Logo

Vectra DA for the objective measurement of disease activity in patients with rheumatoid arthritis

,

Crescendo Bioscience, South San Francisco, USA. osegurado@crescendobio.com

CER7929 Submission on line
2014 Vol.32, N°5 ,Suppl.85 - PI 0029, PF 0034
Optimisation of rheumatology measures

Free to view (click on article PDF icon to read the article)

Rheumatology Article

 

Abstract

Quantitative and regular assessment of disease activity in rheumatoid arthritis (RA) is required to achieve treatment targets such as remission and to optimize clinical outcomes. To assess inflammation accurately, predict joint damage and monitor treatment response, a measure of disease activity in RA should reflect the pathological processes resulting in irreversible joint damage and functional disability. The Vectra DA blood test is an objective measure of disease activity for patients with RA. Vectra DA provides an accurate, reproducible score on a scale of 1 to 100 based on the concentrations of 12 biomarkers that reflect the pathophysiologic diversity of RA. The analytical validity, clinical validity, and clinical utility of Vectra DA have been evaluated for patients with RA in registries and prospective and retrospective clinical studies. As a biomarker-based instrument for assessing disease activity in RA, the Vectra DA test can help monitor therapeutic response to methotrexate and biologic agents and assess clinically challenging situations, such as when clinical measures are confounded by non-inflammatory pain from fibromyalgia. Vectra DA scores correlate with imaging of joint inflammation and are predictive for radiographic progression, with high Vectra DA scores being associated with more frequent and severe progression and low scores being predictive for non-progression. In summary, the Vectra DA score is an objective measure of RA disease activity that quantifies inflammatory status. By predicting risk for joint damage more effectively than conventional clinical and laboratory measures, it has the potential to complement these measures and optimise clinical decision making.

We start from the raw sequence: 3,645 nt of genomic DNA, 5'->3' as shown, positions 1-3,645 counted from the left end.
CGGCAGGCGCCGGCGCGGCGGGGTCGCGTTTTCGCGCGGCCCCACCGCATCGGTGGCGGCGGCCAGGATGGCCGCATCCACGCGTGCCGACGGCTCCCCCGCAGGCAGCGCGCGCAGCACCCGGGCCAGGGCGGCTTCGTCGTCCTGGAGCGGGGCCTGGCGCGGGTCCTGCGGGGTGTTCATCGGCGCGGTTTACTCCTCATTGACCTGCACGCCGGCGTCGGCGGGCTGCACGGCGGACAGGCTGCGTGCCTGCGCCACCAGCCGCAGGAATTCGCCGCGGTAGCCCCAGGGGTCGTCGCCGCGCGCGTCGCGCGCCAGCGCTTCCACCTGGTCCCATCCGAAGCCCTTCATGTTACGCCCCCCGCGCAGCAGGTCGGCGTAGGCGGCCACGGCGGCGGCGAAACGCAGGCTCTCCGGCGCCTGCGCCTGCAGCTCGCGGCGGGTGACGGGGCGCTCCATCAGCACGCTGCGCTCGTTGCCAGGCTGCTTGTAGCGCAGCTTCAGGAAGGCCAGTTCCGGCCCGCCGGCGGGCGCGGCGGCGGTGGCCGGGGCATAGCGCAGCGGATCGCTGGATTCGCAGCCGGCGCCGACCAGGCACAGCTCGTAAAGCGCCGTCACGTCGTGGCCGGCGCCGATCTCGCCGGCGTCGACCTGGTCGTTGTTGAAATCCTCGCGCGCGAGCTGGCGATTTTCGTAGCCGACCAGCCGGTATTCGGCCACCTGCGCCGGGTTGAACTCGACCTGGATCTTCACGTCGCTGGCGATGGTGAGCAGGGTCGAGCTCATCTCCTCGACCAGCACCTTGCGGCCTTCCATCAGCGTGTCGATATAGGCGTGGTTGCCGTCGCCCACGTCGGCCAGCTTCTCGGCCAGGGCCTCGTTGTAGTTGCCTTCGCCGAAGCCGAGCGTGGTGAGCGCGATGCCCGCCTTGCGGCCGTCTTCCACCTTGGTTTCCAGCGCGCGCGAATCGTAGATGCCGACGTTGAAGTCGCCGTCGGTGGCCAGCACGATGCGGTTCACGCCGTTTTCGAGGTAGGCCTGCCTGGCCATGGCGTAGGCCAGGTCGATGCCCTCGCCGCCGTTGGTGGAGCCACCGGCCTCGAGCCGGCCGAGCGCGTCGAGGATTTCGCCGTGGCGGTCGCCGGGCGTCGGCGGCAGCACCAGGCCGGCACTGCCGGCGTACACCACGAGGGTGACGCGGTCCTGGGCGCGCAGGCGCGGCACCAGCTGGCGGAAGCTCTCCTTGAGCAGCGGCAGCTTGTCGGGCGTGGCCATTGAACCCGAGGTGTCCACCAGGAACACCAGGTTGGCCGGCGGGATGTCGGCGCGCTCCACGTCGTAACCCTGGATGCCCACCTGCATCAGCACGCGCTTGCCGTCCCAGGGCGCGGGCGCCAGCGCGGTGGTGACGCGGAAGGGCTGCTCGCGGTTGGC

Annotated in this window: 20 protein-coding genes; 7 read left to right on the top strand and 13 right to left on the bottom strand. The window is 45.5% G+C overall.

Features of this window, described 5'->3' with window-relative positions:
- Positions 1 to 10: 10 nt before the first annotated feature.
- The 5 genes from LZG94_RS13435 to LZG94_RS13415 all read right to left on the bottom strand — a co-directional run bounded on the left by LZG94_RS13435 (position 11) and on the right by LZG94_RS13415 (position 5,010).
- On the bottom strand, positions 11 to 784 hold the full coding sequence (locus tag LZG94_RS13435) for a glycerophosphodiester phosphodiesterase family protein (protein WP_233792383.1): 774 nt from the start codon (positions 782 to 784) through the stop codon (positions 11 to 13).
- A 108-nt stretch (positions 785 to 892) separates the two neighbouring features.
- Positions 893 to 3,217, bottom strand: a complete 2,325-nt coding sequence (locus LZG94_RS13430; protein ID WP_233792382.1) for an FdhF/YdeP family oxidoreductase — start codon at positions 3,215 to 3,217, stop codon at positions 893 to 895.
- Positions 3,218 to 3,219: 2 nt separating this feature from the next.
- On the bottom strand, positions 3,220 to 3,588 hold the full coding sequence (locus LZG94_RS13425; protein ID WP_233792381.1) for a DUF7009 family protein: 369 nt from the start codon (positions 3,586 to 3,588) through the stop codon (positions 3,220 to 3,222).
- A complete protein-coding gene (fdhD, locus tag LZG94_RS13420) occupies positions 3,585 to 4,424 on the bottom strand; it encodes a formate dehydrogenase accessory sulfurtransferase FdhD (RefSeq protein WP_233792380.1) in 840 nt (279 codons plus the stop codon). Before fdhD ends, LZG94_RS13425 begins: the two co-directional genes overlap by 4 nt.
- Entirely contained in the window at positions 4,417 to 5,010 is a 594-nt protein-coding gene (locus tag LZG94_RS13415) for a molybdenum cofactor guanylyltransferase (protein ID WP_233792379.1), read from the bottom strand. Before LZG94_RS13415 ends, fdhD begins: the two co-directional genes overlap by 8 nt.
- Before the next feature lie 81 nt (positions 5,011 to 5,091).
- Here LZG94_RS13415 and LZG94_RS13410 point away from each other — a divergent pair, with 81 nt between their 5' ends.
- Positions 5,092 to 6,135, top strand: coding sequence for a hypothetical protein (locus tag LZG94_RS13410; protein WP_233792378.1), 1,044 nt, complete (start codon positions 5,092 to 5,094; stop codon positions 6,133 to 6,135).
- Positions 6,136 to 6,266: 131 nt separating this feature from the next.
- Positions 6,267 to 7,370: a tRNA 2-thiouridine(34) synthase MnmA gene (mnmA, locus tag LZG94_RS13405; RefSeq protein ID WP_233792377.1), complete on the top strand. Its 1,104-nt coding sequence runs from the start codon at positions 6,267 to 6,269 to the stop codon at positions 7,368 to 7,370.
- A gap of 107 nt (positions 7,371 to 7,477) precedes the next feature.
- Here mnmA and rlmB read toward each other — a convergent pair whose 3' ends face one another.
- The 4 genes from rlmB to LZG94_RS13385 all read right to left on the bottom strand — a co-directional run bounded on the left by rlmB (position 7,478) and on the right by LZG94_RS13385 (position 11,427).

PMID: 25365086 [PubMed]

Received: 15/09/2014 - Accepted : 16/09/2014 - In Press: 30/10/2014 - Published: 03/11/2014